So, the short answer is my life won’t change a bit. I will continue to seek out and explore remote places of the world… or I might just focus on places here in North America. It’s been a wonderful run traveling around the world to all of these various countries, some I’ve been back to 30-40 times. But now it may be time to look back into North America and take a map view look at this amazing continent that we live on.

I’m already scheduled to hunt in the Yukon. I’ll be hunting in California in about a month, then go back to the Yukon. Then I go to Arizona to the White Mountain Apache Indian Reservation and hunt there. Then I’m going to hunt Vancouver Island for elk, and probably go to Saskatchewan in October and then to Colorado. So, I’ll still be going everywhere. I’ll be traveling a lot, but probably more in North America because that’s my roots. And at 60, I’ve noticed I’m not as fine of hearing, the eyesight is not 20/10 anymore, and while physically I might still be able to keep up with most 30-year-olds, you need all of your senses if you are going to be doing what I’ve done for the last 40 years. International hunts require and “all in” complete and total focus. The better equipped you are in all those senses, the higher your odds are coming out of it safely in the end. I have five rules for hunting: safety, safety, safety, safety and safety. And I’ve come to realize I’m not as good as I once was. I’m still going to hunt. I think my wife Ousie (Louise) thought that once I’d gotten to this point in my career I’d be considering retirement, but if I retire it will just give me more time to do what I like doing, which is hunting. So, what’s the point of retiring?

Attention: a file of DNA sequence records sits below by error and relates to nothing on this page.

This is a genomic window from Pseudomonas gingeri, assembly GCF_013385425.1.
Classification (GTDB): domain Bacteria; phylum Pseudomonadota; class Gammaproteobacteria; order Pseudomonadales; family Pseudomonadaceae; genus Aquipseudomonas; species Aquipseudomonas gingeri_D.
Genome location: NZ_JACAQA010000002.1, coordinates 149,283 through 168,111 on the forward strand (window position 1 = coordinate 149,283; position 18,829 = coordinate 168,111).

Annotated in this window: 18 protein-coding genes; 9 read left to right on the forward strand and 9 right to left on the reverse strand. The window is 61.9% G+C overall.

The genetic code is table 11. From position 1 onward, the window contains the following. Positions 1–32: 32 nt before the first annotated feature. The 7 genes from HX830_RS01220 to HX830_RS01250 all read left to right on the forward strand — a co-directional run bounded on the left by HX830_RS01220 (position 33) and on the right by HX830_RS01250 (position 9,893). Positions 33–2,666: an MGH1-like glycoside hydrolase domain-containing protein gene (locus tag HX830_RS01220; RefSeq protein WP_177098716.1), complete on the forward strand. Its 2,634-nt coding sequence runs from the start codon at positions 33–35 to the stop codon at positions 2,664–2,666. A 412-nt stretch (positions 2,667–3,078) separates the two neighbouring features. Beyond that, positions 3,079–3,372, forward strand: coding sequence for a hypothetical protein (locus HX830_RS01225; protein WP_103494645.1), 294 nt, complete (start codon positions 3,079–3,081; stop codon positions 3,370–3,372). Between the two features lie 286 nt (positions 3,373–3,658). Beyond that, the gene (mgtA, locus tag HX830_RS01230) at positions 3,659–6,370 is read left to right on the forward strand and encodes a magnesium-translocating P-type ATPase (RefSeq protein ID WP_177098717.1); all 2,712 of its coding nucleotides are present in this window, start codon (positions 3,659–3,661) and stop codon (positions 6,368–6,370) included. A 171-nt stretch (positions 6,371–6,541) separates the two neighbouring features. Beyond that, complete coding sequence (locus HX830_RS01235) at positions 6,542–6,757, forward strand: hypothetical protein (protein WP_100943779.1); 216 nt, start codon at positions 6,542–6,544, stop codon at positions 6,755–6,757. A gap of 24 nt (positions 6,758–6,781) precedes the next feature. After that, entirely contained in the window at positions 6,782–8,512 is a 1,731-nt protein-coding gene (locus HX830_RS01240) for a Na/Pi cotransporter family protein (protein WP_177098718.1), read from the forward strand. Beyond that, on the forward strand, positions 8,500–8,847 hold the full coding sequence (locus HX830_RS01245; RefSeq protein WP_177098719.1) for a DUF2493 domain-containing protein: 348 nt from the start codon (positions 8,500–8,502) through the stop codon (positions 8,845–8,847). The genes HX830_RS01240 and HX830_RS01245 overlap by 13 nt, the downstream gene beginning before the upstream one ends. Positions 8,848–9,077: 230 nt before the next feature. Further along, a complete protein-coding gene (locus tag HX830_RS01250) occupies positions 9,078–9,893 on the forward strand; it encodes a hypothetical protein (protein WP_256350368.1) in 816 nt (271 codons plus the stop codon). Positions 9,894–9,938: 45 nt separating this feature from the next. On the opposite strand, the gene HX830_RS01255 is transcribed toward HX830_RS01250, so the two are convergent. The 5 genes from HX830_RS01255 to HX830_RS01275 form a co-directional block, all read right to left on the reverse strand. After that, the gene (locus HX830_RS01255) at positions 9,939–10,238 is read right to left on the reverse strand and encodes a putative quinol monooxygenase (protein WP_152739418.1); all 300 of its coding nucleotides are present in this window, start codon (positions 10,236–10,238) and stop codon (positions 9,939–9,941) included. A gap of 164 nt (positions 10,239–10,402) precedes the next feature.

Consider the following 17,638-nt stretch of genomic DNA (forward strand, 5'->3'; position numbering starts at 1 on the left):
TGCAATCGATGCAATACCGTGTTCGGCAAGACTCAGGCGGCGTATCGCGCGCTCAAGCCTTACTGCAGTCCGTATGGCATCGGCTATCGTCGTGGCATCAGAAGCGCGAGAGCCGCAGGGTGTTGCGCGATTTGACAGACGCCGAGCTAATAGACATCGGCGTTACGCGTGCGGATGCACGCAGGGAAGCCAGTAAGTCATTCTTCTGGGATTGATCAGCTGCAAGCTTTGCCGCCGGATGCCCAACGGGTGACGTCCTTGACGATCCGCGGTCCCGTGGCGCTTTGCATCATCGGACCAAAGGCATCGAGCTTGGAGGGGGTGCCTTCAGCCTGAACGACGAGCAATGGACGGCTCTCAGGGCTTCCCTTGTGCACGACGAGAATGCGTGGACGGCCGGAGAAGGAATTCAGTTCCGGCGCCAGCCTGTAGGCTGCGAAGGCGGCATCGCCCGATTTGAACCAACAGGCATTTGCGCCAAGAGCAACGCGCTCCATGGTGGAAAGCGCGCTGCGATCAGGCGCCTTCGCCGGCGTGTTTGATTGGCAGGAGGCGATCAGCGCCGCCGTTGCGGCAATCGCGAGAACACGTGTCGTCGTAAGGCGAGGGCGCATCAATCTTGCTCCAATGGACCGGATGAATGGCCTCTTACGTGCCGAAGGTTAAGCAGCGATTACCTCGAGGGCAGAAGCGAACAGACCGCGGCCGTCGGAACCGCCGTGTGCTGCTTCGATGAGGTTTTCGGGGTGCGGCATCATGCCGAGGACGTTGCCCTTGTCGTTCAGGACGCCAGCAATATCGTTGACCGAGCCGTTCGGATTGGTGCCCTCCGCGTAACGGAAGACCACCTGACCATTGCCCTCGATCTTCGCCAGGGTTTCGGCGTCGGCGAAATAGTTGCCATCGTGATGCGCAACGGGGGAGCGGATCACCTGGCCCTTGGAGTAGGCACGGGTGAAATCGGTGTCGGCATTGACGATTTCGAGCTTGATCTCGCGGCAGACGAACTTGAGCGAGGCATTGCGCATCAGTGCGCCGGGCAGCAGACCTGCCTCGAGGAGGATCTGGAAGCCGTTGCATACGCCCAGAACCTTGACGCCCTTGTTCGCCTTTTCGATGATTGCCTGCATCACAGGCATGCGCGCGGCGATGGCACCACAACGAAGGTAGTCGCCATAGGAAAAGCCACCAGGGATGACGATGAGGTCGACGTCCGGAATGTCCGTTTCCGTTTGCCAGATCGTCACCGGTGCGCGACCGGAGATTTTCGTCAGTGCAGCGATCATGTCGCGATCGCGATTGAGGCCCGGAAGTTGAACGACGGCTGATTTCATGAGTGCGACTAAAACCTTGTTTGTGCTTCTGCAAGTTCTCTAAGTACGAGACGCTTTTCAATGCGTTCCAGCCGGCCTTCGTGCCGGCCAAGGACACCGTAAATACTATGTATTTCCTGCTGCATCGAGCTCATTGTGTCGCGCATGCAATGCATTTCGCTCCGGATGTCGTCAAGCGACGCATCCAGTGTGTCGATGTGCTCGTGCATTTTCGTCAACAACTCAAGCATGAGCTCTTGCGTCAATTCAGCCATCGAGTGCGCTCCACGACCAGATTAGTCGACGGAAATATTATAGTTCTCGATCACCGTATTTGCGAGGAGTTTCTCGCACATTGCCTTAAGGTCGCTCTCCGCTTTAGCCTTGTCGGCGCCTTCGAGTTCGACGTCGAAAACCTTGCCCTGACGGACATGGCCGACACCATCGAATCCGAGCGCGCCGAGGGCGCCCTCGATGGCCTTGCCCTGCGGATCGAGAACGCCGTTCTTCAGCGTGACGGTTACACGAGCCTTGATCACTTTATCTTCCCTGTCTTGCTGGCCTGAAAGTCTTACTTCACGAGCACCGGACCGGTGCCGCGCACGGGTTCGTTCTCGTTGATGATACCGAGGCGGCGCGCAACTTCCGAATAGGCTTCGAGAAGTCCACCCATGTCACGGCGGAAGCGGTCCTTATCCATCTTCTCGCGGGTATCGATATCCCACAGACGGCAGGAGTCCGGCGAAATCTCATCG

Jim Shockey with guides